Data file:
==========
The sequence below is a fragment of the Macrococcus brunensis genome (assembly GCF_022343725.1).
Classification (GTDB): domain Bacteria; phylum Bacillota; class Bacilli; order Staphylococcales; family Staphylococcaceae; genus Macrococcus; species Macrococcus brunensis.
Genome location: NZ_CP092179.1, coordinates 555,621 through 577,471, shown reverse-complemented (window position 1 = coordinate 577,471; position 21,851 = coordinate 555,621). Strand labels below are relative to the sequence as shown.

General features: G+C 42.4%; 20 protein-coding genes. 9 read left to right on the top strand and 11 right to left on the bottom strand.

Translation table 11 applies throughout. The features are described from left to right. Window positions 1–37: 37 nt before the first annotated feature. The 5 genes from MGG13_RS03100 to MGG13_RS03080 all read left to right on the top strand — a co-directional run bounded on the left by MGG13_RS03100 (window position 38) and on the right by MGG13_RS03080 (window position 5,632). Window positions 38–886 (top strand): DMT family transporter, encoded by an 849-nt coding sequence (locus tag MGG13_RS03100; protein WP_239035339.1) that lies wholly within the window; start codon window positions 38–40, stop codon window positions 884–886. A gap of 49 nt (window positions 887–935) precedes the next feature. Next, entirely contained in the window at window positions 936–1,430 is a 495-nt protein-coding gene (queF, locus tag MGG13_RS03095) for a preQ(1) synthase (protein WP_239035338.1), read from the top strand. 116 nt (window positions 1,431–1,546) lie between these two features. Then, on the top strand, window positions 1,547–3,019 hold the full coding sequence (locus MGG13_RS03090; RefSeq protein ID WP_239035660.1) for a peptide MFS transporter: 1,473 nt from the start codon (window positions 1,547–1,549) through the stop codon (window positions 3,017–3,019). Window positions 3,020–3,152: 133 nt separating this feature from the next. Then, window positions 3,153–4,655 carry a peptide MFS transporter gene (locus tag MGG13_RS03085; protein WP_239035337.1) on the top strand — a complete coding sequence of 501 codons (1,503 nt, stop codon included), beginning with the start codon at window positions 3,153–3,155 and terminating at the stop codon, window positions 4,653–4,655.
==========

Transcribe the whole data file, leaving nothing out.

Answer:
The sequence below is a fragment of the Macrococcus brunensis genome (assembly GCF_022343725.1).
Classification (GTDB): domain Bacteria; phylum Bacillota; class Bacilli; order Staphylococcales; family Staphylococcaceae; genus Macrococcus; species Macrococcus brunensis.
Genome location: NZ_CP092179.1, coordinates 555,621 through 577,471, shown reverse-complemented (window position 1 = coordinate 577,471; position 21,851 = coordinate 555,621). Strand labels below are relative to the sequence as shown.

General features: G+C 42.4%; 20 protein-coding genes. 9 read left to right on the top strand and 11 right to left on the bottom strand.

Translation table 11 applies throughout. The features are described from left to right. Window positions 1–37: 37 nt before the first annotated feature. The 5 genes from MGG13_RS03100 to MGG13_RS03080 all read left to right on the top strand — a co-directional run bounded on the left by MGG13_RS03100 (window position 38) and on the right by MGG13_RS03080 (window position 5,632). Window positions 38–886 (top strand): DMT family transporter, encoded by an 849-nt coding sequence (locus tag MGG13_RS03100; protein WP_239035339.1) that lies wholly within the window; start codon window positions 38–40, stop codon window positions 884–886. A gap of 49 nt (window positions 887–935) precedes the next feature. Next, entirely contained in the window at window positions 936–1,430 is a 495-nt protein-coding gene (queF, locus tag MGG13_RS03095) for a preQ(1) synthase (protein WP_239035338.1), read from the top strand. 116 nt (window positions 1,431–1,546) lie between these two features. Then, on the top strand, window positions 1,547–3,019 hold the full coding sequence (locus MGG13_RS03090; RefSeq protein ID WP_239035660.1) for a peptide MFS transporter: 1,473 nt from the start codon (window positions 1,547–1,549) through the stop codon (window positions 3,017–3,019). Window positions 3,020–3,152: 133 nt separating this feature from the next. Then, window positions 3,153–4,655 carry a peptide MFS transporter gene (locus tag MGG13_RS03085; protein WP_239035337.1) on the top strand — a complete coding sequence of 501 codons (1,503 nt, stop codon included), beginning with the start codon at window positions 3,153–3,155 and terminating at the stop codon, window positions 4,653–4,655.